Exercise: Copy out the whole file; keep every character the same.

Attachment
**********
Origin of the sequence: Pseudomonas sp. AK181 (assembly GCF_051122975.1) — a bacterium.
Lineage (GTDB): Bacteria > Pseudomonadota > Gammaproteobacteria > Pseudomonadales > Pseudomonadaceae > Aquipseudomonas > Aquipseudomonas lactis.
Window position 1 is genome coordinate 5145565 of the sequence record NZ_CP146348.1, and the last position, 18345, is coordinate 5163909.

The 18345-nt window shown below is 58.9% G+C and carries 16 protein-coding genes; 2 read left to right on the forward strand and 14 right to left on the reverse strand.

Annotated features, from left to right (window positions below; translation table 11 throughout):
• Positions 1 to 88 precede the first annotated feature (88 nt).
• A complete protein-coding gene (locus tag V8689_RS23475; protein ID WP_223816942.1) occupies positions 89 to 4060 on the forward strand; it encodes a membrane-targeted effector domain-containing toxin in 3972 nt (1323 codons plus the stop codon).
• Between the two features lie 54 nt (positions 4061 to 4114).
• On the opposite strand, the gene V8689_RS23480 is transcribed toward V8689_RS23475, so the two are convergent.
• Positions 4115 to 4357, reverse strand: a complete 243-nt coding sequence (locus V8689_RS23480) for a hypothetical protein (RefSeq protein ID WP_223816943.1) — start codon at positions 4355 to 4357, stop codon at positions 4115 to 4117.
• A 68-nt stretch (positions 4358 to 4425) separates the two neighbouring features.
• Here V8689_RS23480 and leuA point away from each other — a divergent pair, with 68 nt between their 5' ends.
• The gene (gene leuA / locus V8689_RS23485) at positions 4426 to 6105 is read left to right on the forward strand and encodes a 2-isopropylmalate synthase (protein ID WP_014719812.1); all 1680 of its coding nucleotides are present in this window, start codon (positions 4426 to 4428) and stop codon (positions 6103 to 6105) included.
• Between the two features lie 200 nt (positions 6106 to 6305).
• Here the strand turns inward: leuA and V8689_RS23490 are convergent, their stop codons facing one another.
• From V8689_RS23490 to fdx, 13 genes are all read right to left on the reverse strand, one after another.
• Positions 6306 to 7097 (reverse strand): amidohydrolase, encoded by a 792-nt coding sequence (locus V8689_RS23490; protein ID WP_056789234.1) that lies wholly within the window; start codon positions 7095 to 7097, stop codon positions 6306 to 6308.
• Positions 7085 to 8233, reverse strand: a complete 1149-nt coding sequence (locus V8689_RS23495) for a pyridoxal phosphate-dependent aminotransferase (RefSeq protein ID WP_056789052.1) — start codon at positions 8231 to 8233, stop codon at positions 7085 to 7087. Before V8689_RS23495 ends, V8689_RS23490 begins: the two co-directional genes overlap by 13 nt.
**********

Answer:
Origin of the sequence: Pseudomonas sp. AK181 (assembly GCF_051122975.1) — a bacterium.
Lineage (GTDB): Bacteria > Pseudomonadota > Gammaproteobacteria > Pseudomonadales > Pseudomonadaceae > Aquipseudomonas > Aquipseudomonas lactis.
Window position 1 is genome coordinate 5145565 of the sequence record NZ_CP146348.1, and the last position, 18345, is coordinate 5163909.

The 18345-nt window shown below is 58.9% G+C and carries 16 protein-coding genes; 2 read left to right on the forward strand and 14 right to left on the reverse strand.

Annotated features, from left to right (window positions below; translation table 11 throughout):
• Positions 1 to 88 precede the first annotated feature (88 nt).
• A complete protein-coding gene (locus tag V8689_RS23475; protein ID WP_223816942.1) occupies positions 89 to 4060 on the forward strand; it encodes a membrane-targeted effector domain-containing toxin in 3972 nt (1323 codons plus the stop codon).
• Between the two features lie 54 nt (positions 4061 to 4114).
• On the opposite strand, the gene V8689_RS23480 is transcribed toward V8689_RS23475, so the two are convergent.
• Positions 4115 to 4357, reverse strand: a complete 243-nt coding sequence (locus V8689_RS23480) for a hypothetical protein (RefSeq protein ID WP_223816943.1) — start codon at positions 4355 to 4357, stop codon at positions 4115 to 4117.
• A 68-nt stretch (positions 4358 to 4425) separates the two neighbouring features.
• Here V8689_RS23480 and leuA point away from each other — a divergent pair, with 68 nt between their 5' ends.
• The gene (gene leuA / locus V8689_RS23485) at positions 4426 to 6105 is read left to right on the forward strand and encodes a 2-isopropylmalate synthase (protein ID WP_014719812.1); all 1680 of its coding nucleotides are present in this window, start codon (positions 4426 to 4428) and stop codon (positions 6103 to 6105) included.
• Between the two features lie 200 nt (positions 6106 to 6305).
• Here the strand turns inward: leuA and V8689_RS23490 are convergent, their stop codons facing one another.
• From V8689_RS23490 to fdx, 13 genes are all read right to left on the reverse strand, one after another.
• Positions 6306 to 7097 (reverse strand): amidohydrolase, encoded by a 792-nt coding sequence (locus V8689_RS23490; protein ID WP_056789234.1) that lies wholly within the window; start codon positions 7095 to 7097, stop codon positions 6306 to 6308.
• Positions 7085 to 8233, reverse strand: a complete 1149-nt coding sequence (locus V8689_RS23495) for a pyridoxal phosphate-dependent aminotransferase (RefSeq protein ID WP_056789052.1) — start codon at positions 8231 to 8233, stop codon at positions 7085 to 7087. Before V8689_RS23495 ends, V8689_RS23490 begins: the two co-directional genes overlap by 13 nt.